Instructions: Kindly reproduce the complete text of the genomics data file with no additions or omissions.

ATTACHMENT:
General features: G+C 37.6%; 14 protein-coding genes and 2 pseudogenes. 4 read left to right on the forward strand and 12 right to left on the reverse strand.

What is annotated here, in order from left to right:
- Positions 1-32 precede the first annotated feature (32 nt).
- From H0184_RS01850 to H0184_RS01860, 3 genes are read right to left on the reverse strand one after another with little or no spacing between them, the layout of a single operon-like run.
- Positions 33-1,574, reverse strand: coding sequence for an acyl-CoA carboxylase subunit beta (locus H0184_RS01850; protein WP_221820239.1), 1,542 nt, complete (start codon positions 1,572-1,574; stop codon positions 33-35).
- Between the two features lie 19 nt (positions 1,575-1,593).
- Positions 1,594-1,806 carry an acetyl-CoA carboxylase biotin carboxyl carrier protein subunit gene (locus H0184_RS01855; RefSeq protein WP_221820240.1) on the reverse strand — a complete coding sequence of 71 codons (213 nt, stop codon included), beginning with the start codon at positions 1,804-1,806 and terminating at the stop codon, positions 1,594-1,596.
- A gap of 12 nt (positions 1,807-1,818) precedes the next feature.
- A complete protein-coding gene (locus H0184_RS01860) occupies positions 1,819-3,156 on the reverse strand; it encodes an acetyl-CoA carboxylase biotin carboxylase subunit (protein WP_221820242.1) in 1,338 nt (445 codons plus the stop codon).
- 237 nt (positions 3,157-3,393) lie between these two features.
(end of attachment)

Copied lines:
General features: G+C 37.6%; 14 protein-coding genes and 2 pseudogenes. 4 read left to right on the forward strand and 12 right to left on the reverse strand.

What is annotated here, in order from left to right:
- Positions 1-32 precede the first annotated feature (32 nt).
- From H0184_RS01850 to H0184_RS01860, 3 genes are read right to left on the reverse strand one after another with little or no spacing between them, the layout of a single operon-like run.
- Positions 33-1,574, reverse strand: coding sequence for an acyl-CoA carboxylase subunit beta (locus H0184_RS01850; protein WP_221820239.1), 1,542 nt, complete (start codon positions 1,572-1,574; stop codon positions 33-35).
- Between the two features lie 19 nt (positions 1,575-1,593).
- Positions 1,594-1,806 carry an acetyl-CoA carboxylase biotin carboxyl carrier protein subunit gene (locus H0184_RS01855; RefSeq protein WP_221820240.1) on the reverse strand — a complete coding sequence of 71 codons (213 nt, stop codon included), beginning with the start codon at positions 1,804-1,806 and terminating at the stop codon, positions 1,594-1,596.
- A gap of 12 nt (positions 1,807-1,818) precedes the next feature.
- A complete protein-coding gene (locus H0184_RS01860) occupies positions 1,819-3,156 on the reverse strand; it encodes an acetyl-CoA carboxylase biotin carboxylase subunit (protein WP_221820242.1) in 1,338 nt (445 codons plus the stop codon).
- 237 nt (positions 3,157-3,393) lie between these two features.